Background: Applied Mathematics program, finished with single variable calculus, and in parallel with basic analysis. (Not knowledge of multivariable calculus yet)
Please feel free to recommend multivariable version in the favor of Peter Lax's ?
It is good taste of Peter Lax's new Calculus text, Calculus with Application,for single variable, which balances between theory and application, and more or less a more modern writing with the same spirit to Courant's Introduction to Calculus and Analysis.
Note that I plan to read Zorich's Mathematical Analysis as second reading for Calculus, which contains rigorous development of multivariable calculus. So here the first reading is welcomed, or some comment to convince the level of Zorich is enough for first reading just after single variable calculus.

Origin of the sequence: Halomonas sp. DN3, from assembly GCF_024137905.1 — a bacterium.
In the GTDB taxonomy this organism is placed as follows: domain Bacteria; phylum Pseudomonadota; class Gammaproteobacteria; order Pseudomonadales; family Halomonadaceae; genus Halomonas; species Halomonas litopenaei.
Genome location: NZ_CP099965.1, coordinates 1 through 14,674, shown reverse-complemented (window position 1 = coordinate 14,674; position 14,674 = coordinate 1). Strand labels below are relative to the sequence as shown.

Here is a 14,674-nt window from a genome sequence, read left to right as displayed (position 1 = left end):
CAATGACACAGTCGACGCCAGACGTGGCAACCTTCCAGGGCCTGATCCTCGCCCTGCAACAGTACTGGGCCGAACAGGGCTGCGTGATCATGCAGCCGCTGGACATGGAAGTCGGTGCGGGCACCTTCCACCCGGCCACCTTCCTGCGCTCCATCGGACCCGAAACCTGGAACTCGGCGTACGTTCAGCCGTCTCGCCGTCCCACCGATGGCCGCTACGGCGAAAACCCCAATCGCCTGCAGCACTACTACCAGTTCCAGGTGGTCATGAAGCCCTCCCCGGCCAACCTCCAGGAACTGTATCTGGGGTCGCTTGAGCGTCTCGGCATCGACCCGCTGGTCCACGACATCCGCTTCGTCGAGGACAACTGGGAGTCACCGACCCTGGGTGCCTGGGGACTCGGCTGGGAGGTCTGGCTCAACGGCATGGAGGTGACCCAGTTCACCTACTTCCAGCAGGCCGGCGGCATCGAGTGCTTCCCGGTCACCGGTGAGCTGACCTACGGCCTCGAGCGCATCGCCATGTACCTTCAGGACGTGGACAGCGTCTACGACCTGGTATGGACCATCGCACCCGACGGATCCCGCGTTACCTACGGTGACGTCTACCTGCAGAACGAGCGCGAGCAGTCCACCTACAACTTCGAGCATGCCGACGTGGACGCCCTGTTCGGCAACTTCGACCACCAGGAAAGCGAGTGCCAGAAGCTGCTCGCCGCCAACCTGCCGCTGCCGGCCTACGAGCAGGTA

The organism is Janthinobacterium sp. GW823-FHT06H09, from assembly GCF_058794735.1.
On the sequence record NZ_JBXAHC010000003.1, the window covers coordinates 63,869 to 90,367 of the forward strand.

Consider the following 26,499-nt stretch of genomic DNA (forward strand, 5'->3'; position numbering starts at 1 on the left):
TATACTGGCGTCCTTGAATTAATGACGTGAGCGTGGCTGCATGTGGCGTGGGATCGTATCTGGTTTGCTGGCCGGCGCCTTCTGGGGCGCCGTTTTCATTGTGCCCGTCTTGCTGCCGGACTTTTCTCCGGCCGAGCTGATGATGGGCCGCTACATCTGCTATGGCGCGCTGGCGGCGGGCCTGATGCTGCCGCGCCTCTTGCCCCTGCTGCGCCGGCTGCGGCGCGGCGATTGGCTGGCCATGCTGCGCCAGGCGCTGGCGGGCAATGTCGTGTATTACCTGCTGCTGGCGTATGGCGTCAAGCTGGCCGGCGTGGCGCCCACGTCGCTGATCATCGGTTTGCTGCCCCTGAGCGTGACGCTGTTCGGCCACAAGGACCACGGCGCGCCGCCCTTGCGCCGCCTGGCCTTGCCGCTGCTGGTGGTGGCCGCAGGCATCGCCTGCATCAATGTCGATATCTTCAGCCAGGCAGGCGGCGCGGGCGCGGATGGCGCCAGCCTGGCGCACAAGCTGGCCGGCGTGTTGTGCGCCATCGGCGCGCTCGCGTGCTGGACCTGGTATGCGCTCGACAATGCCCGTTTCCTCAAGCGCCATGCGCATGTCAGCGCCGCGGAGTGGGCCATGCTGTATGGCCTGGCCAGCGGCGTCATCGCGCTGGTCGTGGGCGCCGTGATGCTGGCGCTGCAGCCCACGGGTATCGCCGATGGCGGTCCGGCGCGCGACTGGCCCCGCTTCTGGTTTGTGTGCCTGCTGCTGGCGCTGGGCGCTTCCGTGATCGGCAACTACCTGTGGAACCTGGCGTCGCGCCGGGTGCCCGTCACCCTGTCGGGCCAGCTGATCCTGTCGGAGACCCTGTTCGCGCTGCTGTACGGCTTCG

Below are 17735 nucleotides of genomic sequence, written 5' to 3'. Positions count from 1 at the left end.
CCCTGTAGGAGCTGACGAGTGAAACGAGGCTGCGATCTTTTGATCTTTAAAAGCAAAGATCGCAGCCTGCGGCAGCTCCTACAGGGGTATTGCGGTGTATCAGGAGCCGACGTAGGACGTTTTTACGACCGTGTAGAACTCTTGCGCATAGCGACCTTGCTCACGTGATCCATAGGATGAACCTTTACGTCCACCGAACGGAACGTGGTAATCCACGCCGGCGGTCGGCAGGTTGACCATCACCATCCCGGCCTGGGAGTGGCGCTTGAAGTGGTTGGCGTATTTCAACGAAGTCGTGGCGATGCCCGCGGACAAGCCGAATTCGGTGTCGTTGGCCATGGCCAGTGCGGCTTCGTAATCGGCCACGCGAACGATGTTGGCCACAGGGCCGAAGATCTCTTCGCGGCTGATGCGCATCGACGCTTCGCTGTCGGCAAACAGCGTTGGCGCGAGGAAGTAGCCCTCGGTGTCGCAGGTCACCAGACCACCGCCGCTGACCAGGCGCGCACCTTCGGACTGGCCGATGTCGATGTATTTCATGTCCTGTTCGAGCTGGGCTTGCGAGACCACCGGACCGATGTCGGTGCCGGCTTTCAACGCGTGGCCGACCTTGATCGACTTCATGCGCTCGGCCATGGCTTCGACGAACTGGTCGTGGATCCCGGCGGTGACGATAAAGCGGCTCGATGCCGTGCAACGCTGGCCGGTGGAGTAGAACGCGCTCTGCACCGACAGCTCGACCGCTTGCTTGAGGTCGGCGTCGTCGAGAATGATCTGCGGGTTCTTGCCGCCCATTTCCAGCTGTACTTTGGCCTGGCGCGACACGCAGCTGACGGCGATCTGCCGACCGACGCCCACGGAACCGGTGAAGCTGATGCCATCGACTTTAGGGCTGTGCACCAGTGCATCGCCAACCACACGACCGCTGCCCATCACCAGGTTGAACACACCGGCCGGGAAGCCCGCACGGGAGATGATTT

(Since in some multivariable calculus/analysis textbooks, calculation training is not enough, for example, Duistermaat's Multidimensional Real Analysis does not provide training such as how to compute double integrals, volumes, intuition of directional derivatives etc...)
Is it ok to directly go to Differential Geometry or analysis on manifolds ?
(Although I am able to compute some double integrals, extreme values, tangent planes according to formula tables, but let's still assume skills more or less zero level, will it provide these computational training with direct entering of differential geometry, e.g. by do Carmo, or analysis of manifolds, e.g. by Munkres or Spivak) ?